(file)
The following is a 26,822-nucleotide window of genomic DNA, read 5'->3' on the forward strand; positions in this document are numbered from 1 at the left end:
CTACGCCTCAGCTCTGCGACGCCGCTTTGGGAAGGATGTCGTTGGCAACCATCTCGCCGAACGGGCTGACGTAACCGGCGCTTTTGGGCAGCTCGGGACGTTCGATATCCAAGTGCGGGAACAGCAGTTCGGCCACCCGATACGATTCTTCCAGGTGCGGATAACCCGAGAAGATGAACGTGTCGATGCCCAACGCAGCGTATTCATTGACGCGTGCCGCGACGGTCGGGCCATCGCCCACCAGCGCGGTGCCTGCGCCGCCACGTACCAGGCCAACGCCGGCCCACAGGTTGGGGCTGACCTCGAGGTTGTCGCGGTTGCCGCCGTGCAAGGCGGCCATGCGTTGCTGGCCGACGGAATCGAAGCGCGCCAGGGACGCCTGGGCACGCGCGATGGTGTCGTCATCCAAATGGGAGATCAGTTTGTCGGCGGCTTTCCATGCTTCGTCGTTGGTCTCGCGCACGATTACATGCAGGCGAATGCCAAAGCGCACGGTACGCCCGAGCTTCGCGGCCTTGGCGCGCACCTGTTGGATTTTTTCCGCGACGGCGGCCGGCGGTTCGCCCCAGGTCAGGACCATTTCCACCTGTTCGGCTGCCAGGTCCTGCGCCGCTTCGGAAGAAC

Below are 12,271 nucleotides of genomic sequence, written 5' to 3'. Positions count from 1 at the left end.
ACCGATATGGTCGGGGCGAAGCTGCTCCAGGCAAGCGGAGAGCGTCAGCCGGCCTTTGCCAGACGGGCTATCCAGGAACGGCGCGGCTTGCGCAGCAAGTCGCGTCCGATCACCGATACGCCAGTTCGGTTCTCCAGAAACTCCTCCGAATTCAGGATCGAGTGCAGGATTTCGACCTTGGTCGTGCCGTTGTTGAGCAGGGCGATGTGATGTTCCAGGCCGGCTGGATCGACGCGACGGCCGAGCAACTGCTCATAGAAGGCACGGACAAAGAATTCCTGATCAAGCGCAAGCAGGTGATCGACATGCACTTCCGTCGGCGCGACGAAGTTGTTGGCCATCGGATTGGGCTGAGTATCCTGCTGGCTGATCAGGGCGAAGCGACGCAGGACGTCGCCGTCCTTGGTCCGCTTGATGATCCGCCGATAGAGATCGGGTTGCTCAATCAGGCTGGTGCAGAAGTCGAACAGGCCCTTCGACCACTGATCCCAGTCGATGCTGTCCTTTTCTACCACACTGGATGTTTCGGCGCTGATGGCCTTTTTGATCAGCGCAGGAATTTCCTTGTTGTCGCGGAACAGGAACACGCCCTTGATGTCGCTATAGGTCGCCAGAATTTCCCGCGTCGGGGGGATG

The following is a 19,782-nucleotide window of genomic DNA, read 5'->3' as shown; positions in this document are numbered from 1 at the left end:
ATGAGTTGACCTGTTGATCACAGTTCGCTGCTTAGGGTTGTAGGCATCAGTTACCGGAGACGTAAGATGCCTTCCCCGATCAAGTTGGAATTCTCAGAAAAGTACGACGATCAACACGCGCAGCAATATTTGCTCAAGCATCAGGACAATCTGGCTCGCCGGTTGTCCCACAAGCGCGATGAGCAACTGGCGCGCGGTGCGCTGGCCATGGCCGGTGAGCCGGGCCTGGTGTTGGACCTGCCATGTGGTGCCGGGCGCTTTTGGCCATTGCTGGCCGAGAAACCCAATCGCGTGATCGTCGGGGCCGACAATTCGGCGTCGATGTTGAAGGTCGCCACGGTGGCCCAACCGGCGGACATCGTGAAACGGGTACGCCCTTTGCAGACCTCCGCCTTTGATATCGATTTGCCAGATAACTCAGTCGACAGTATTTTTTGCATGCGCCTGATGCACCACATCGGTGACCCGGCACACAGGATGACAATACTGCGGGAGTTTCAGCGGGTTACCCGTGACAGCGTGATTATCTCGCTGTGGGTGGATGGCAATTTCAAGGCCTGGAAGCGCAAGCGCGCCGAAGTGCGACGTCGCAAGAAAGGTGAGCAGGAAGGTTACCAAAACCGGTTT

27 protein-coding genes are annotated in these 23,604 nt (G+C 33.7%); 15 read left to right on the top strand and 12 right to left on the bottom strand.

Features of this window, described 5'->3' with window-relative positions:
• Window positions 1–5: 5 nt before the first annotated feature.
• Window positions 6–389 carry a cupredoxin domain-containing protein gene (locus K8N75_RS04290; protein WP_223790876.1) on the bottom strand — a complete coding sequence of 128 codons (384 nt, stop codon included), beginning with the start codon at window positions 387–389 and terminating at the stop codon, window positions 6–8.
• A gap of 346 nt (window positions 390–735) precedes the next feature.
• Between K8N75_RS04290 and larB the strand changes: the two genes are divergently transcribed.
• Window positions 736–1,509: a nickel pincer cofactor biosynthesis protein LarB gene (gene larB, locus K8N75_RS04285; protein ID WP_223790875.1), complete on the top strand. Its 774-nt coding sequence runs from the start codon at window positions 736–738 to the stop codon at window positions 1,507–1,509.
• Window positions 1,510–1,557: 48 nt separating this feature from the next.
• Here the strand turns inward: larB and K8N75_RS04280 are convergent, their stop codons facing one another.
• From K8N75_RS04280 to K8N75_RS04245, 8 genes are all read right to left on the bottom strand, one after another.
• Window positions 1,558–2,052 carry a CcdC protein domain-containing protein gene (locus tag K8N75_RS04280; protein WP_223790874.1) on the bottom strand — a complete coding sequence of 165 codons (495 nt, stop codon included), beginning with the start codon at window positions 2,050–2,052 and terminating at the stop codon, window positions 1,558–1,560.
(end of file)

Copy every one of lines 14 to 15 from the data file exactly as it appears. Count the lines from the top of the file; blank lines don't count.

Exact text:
• Window positions 1,510–1,557: 48 nt separating this feature from the next.
• Here the strand turns inward: larB and K8N75_RS04280 are convergent, their stop codons facing one another.